On 4 September, the Japanese Ambassador to India, Kenji Hiramatsu, hosted “An Evening with Japanese Sake 2019”, at his residence in the Embassy of Japan in New Delhi. The event was organised to spread the charm of Japanese sake (rice wine) in India.

Sake has played a central role in Japanese life and culture for the past 2,000 years, while the knowledge and techniques involved in sake brewing spread to every corner of the country. In fact, sake is such an integral part of the Japanese diet that having some knowledge of it can add to one’s understanding of Japanese history, culture and society.

Made primarily from rice, sake is a fermented beverage. It is brewed using a micro-organism called koji, along with yeast. Its alcohol content varies from 13% to 16% in general. It takes pristine water to make sake, and brewers take advantage of the various kinds of natural water available in Japan to make only the best.

Representatives of Japan’s nine major sake breweries were present at the event in Delhi. The aim was to raise awareness of Japanese sake in India, and to initiate a dialogue between Japanese brewers and Indian importers.

In his address to the audience, Ambassador Kenji Hiramatsu said, “This is the third edition of our sake event, following the great success in 2017 and 2018, and the biggest Japanese sake event ever in India. Sake has long been appreciated by Japanese people for thousands of years. It is now being increasingly appreciated in many parts of the world. It has also gradually, but significantly, increased its presence in India. When we started this event three years ago, it was difficult to find sake in India even if you wanted to enjoy it. But now, we are able to enjoy this traditional Japanese drink in many restaurants and hotels. Some sake are dry, and some are sweet. There are sparkling sake, plum wine, and Shochu, the traditional Japanese distilled alcoholic beverage as well.”

Lakshyaraj Singh Mewar of Udaipur and Miss Sake 2019, Sae Haruta.

He also talked about pairing sake with Indian cuisine. “Sake is of course the perfect match for Japanese cuisine. But today, we are proposing a new, interesting pairing between Japanese sake and Indian cuisine as well. I hope people appreciate the taste of sake while savouring traditional Indian cuisine and discover that sake can be enjoyed here even on a daily basis,” he said.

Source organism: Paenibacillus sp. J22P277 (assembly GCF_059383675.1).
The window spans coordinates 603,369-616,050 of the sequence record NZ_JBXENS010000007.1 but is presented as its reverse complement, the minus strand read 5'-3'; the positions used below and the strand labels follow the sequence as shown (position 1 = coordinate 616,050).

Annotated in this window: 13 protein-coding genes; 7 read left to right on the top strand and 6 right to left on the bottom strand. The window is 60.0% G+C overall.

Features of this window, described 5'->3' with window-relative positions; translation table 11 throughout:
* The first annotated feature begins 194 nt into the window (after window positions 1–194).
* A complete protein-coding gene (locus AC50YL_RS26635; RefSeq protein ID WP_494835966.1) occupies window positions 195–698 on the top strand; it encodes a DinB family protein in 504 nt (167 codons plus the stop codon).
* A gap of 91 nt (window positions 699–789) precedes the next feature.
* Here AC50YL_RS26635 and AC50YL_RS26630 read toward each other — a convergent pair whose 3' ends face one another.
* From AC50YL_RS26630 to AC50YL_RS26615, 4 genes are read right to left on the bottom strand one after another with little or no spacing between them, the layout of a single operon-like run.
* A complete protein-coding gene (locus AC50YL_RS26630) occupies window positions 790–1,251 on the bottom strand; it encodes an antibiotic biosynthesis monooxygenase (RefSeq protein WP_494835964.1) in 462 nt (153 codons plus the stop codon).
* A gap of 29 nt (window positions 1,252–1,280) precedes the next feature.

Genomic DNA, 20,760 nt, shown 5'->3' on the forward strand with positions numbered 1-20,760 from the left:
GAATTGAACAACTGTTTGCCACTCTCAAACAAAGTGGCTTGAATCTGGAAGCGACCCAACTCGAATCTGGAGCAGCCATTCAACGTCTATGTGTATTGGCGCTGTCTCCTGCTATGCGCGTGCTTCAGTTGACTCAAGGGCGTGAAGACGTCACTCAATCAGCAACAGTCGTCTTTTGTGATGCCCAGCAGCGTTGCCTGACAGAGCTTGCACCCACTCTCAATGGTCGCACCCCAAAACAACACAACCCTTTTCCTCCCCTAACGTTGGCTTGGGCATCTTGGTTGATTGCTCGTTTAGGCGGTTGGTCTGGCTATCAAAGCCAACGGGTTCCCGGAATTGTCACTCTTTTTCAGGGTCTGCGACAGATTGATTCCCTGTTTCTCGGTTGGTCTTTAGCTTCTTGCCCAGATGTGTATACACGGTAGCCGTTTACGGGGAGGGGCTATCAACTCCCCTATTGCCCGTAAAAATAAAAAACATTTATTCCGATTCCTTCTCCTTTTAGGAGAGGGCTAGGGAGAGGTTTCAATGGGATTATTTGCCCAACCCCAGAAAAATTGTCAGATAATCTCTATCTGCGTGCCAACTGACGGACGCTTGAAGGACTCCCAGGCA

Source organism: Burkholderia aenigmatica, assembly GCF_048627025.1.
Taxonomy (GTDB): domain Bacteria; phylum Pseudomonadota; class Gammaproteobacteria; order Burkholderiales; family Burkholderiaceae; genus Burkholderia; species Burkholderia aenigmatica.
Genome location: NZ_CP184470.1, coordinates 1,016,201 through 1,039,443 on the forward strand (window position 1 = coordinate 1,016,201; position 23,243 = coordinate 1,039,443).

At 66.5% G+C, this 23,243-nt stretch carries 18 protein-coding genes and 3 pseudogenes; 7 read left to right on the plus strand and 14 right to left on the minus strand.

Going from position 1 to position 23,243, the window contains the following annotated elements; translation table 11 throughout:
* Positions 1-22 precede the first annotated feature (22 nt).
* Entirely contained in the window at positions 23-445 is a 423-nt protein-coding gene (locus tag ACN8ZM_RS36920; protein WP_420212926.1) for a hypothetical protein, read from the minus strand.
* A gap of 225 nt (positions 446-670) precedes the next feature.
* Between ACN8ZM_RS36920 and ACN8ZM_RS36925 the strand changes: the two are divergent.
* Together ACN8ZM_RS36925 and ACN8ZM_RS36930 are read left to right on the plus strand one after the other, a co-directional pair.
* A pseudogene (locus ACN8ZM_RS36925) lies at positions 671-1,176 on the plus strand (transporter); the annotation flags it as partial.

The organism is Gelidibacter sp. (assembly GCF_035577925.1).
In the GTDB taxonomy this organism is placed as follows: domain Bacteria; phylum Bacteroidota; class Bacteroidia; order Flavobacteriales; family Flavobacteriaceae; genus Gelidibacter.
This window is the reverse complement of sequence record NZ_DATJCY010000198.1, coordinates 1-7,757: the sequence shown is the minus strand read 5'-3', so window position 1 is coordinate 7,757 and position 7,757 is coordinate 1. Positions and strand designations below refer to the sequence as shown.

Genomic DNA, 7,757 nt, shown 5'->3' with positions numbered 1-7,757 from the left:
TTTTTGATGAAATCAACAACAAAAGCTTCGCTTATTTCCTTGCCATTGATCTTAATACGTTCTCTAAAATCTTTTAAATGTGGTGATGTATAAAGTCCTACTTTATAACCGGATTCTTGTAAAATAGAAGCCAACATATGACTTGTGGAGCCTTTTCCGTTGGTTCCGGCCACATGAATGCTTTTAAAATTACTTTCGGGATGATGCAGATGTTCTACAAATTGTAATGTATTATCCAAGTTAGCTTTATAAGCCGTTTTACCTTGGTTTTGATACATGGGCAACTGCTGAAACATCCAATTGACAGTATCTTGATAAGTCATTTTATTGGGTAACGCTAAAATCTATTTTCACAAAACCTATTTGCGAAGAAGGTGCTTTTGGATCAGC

The ambassador concluded with, “With Japanese cuisine receiving an increasing level of recognition and popularity in India, I sincerely hope more and more people will become interested in sake, and there will be further opportunities for them to taste sake in India. Today, we have the pleasure of welcoming here many guests from food-related industries and businesses. I hope such networks will prove to be mutually beneficial in the long run and lead to the further deepening of our ties.”

The guest of honour here was Lakshyaraj Singh Mewar of Udaipur. Also present at the venue was Sae Haruta from Japan, who is the winner of the title Miss Sake 2019. She has worked as a global ambassador to spread the greatness of sake and Japanese cultures since 2013, at home and around the world. She said, “Sake has played a central role in Japanese life and culture for the past 2,000 years since rice farming started in Japan, and its brewing process has been refined over the centuries. Sake is a symbol of Japan, since it is a blend of various Japanese cultures and traditions we inherited from our ancestors. I would like to share its greatness with you, and want to build a good relationship between us through it. I hope sake will be a bridge between India and Japan.” She also added that an India edition of Miss Sake—Miss Sake India—will soon be held.


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